"Beauty is truth, truth beauty,"--that is all Ye know on earth, and all ye need to know (Abrahams, 2000). This, of course, is a quotation borrowed from the enigmatic final two lines of "Ode on a Grecian Urn" by John Keats. This among the greatest problems of art (maybe the greatest is that truth is not beauty, beauty not truth. Nor is it all we must to know). "Ode on a Grecian Urn" contains the most debated two lines in all of Keats's poems. The precise significance and implication of these two lines remain disputed by everybody; nonetheless, Eliot (1932), a reviewer, considered them a blot on an otherwise striking ode.
Scholars have been incapable of coming to an agreement on to whom the final thirteen lines of the ode are referring. Hypothesis can be formulated for any of the four largely apparent possibilities, i.e. poet to reader, poet to urn, poet to figures on the urn and urn to reader. Additionally, this issue is bewildered by changes in quotation marks from the original manuscript of the poem and the 1820 printed publication. In fact, if any person asserts to discern what the two lines imply, in my opinion, they are not being completely honest.
The truth of the matter is that the penultimate Keats' concluding line, i.e. "Beauty Is Truth. Truth Beauty," is open to various construes. Keats might have wanted it that way in order to enhance the poem's feel of negative potential. Keats never tries to narrate precisely what this proclamation implies to his addressees probably since he, as the speaker, is tackling only the sensory experience of the urn. He has deliberately left the interpretation of this proclamation for the audience. He cannot glimpse through his experience when observing the urn to think what "Beauty is truth, truth beauty" essentially signifies in the rational world, so he leaves the interpretation to the audience. This state suggests that a facet unknown in human consciousness exists; a major component, or experience in the meaning of being human that cannot be grappled fully. This is something that is not merely present, but as well good. This state pertains to the whole ode as well as the finishing lines.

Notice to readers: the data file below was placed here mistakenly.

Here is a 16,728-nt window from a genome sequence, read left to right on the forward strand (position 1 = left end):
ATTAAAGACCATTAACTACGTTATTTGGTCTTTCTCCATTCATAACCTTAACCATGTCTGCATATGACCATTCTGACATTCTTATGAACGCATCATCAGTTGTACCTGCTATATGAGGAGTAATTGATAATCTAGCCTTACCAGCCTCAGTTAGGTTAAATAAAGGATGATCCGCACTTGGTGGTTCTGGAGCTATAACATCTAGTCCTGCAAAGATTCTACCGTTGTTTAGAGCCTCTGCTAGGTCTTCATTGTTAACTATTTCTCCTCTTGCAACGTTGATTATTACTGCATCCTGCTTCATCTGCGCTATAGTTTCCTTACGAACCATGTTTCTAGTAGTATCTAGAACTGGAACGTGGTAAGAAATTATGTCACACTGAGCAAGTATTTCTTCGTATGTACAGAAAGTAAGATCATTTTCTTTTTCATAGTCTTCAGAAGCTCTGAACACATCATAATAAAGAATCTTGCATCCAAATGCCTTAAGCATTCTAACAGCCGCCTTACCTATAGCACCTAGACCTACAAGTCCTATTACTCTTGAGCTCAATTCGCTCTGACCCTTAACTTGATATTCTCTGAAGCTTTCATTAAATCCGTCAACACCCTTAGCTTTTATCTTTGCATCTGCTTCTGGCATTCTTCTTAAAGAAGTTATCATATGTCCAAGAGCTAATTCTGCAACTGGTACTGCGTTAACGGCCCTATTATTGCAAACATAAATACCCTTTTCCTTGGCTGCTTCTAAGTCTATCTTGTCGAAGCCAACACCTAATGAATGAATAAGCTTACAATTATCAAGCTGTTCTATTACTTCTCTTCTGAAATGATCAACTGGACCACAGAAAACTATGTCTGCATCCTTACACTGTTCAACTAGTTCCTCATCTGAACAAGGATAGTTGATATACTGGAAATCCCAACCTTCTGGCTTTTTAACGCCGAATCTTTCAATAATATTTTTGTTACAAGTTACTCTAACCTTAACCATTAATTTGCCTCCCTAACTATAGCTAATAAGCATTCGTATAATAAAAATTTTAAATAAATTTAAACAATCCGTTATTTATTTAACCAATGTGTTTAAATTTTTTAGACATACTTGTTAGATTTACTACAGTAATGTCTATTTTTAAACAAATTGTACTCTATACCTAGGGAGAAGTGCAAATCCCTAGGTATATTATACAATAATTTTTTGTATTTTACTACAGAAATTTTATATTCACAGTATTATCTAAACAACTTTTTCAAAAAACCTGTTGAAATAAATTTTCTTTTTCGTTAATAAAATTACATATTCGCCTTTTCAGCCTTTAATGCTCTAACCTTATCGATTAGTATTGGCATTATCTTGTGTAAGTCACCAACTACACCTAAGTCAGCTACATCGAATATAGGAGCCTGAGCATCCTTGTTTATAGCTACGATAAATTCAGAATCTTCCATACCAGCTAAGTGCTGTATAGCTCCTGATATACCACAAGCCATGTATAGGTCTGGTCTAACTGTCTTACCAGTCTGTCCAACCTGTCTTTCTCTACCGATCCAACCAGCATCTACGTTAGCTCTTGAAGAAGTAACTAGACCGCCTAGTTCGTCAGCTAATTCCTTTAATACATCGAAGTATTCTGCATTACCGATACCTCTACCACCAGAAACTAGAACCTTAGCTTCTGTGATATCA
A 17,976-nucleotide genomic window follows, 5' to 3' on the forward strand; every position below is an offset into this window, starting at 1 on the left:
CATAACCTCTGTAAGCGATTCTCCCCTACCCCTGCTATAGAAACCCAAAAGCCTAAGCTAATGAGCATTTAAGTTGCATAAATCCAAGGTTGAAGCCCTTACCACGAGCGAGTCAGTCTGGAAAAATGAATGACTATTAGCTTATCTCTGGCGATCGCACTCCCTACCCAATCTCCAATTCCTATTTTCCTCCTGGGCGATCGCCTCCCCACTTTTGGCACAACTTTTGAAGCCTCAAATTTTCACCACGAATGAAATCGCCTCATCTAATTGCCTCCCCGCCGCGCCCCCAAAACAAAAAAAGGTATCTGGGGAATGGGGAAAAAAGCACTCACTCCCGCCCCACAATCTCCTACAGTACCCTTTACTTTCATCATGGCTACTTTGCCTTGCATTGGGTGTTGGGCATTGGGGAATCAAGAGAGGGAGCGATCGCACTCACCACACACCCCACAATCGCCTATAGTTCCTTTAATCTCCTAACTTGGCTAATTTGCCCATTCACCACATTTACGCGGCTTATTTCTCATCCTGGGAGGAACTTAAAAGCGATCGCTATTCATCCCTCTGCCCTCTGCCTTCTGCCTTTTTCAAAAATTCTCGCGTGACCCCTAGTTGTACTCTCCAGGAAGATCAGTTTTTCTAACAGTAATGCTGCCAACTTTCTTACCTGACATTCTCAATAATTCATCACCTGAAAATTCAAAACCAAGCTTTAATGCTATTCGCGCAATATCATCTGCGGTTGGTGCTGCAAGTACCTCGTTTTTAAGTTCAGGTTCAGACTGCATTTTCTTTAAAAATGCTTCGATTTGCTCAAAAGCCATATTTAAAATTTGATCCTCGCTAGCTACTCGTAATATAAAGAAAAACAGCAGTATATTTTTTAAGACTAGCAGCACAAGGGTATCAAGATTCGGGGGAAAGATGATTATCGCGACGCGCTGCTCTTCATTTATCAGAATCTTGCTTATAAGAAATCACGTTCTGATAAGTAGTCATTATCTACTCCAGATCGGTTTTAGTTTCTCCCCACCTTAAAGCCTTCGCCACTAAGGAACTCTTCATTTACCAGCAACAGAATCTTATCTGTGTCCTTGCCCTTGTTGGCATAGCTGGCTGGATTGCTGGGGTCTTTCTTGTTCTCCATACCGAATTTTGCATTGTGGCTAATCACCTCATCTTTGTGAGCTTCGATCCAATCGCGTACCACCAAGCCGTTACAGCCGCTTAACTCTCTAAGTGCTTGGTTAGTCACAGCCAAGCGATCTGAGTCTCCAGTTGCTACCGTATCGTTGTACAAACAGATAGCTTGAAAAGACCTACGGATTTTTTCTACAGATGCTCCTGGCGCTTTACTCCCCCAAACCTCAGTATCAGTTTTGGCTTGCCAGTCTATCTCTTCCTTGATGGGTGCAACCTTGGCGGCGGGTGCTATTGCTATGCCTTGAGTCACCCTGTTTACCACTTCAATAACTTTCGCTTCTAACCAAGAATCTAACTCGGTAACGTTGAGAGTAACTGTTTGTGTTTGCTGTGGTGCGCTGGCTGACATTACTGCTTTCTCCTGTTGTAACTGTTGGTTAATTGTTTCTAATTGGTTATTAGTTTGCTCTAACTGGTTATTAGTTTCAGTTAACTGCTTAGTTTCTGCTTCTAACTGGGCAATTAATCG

The dream on the urn is fixed, not shifting, and one where the lines come out as sensible
The state attributed in art is "beauty is truth, truth beauty," since art is a photograph, an instant in time. It is only within art that this is comprehended or even true. When we divorce ourselves from art and stand out of it, when the human awareness is flowing and non-static, and when circumstances crop up that are difficult, during these instances, it is difficult to comprehend the significance and meaning of Keats's line. Furthermore, it is challenging to know how truth and beauty are to be identified. This is where problems crop up, and does so in probing the outlines of beauty, as well as truth. In the end, Keats could be explaining that the reason why someone ought to be dedicated to crafting art is that it is the single dominion where "beauty is truth, truth beauty" is obvious, and where one may even have a likelihood of understanding concepts like these, if only for a passing moment.